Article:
With hindsight, the most astonishing aspect of the Duncan case isn't the 'draconian' manner in which she was eventually punished but the indulgence with which she was allowed to persist in her deceptions. More than ten years earlier, in 1931, Harry Price, the great researcher of psychic phenomena, was invited by Helen and her husband to assess one of her seances. While Price expressed incredulity at the performance's conclusion, his disbelief was prompted by the ineptitude with which they'd attempted to bamboozle him. Offended by their affrontery, he set about demolishing their credibility by establishing the presence of puppets, photographs and, in particular, yards of cheesecloth which Duncan regurgitated to create the illusion of ectoplasm. Two years later, at a sitting in Edinburgh, a suspicious client seized one of Duncan's 'apparitions' revealing it to be a stockinette undervest. Price, who attended the subsequent trial, commented on the "credulity bordering on imbecility" exhibited by witnesses for the defence. Despite their gullibility, Duncan was found guilty of fraudulent mediumship, charged £10 and sentenced to a month's imprisonment.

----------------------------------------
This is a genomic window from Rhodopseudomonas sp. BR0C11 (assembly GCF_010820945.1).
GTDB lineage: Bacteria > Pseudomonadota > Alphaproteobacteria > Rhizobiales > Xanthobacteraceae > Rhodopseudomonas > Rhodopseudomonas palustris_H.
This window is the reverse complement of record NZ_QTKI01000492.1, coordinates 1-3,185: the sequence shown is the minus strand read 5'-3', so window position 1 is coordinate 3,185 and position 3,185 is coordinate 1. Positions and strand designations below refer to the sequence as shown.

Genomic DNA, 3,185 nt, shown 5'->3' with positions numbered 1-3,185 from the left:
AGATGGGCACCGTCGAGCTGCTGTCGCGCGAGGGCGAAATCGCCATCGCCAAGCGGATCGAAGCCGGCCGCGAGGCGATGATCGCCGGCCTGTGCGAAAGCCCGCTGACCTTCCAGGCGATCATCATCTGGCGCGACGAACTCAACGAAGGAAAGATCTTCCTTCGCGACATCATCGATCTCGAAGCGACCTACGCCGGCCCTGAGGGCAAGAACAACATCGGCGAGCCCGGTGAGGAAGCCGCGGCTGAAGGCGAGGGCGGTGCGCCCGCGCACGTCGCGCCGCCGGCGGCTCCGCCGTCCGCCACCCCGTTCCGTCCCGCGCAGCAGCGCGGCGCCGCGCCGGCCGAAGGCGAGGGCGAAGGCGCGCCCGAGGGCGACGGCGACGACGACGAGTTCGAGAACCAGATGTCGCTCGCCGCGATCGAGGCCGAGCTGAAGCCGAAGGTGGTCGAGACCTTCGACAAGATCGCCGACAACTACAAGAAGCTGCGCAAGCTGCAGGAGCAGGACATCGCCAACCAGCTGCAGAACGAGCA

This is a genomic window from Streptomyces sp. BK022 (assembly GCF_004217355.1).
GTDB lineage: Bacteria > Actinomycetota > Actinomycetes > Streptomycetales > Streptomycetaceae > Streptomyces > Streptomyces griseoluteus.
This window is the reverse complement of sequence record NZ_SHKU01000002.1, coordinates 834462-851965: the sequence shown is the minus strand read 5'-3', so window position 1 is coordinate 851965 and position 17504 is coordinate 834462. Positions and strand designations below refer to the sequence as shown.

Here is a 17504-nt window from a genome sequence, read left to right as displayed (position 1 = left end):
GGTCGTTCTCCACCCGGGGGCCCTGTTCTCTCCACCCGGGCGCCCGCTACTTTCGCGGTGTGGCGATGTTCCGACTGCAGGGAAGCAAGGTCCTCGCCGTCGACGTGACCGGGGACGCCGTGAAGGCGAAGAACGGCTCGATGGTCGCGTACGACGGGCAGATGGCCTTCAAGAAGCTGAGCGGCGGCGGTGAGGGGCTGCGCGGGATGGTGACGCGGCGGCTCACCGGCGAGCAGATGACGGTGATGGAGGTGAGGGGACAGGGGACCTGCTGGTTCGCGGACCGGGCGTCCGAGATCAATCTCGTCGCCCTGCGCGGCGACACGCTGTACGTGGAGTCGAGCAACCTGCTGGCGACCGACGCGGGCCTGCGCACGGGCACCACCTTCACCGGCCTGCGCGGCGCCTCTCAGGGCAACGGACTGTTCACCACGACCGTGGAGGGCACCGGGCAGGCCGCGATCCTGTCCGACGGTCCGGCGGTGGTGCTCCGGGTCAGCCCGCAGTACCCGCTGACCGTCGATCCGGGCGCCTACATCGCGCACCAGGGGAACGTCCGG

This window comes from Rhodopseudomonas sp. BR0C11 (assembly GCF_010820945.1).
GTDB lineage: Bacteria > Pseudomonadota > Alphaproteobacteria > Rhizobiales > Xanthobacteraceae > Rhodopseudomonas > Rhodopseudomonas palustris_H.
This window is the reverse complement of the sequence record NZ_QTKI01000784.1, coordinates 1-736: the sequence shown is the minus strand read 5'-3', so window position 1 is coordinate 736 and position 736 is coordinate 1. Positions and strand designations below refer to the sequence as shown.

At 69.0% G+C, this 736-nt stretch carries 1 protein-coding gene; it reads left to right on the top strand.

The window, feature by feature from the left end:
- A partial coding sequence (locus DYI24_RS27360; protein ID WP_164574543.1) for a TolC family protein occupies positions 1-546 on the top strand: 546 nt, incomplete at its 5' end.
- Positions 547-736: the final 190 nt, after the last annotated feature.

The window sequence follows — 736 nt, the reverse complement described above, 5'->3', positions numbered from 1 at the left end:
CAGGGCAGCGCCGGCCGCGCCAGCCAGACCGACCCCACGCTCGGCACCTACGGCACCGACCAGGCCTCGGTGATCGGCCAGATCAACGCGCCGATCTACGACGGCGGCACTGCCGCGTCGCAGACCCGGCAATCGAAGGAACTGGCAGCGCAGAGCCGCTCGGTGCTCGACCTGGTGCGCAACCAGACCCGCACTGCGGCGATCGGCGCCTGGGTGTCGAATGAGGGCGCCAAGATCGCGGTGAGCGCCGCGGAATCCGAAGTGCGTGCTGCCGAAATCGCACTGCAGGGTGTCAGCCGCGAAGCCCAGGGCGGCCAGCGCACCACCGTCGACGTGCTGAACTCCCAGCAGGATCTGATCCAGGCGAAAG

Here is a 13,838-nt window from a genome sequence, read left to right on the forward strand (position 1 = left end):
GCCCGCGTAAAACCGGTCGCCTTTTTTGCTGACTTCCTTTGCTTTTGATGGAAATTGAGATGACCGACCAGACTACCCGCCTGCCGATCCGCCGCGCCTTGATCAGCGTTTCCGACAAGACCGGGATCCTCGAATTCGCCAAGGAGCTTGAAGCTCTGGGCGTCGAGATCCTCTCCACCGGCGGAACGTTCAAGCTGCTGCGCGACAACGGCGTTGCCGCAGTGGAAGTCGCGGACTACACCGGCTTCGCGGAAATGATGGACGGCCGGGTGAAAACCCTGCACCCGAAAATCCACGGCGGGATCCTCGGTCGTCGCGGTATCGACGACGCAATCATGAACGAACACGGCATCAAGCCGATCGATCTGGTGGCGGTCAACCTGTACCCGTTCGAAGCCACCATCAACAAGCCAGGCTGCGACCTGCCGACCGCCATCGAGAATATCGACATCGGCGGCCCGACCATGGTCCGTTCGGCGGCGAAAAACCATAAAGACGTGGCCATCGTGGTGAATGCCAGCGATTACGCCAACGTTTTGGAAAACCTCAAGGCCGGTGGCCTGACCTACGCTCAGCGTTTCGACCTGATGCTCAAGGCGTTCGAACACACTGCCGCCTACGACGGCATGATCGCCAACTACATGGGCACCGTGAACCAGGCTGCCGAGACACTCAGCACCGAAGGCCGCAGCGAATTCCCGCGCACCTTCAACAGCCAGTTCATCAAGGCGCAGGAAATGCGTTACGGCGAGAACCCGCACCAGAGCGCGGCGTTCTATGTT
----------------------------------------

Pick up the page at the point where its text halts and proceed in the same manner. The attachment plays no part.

Having, at various stages of my career, come into contact with mediums of varying levels of competence, I felt compelled to contact Ms Perry in order that someone might a) represent the innumerable victims of fake mediums and b) discourage any of Muriel's classmates tempted to dabble in the their preposterous but potentially catastrophic 'art'. "I'd have thought that you of all people would have been more tolerant," said Ms Perry before dismissing my offer on the grounds that I've not been cleared to enter the school premises by Disclosure Scotland. The fact that I already possess separate disclosures to teach Cung Coe and conduct tours in Drumfeld Museum cut no ice. "I'm sorry, but I can't possibly invite you into the school."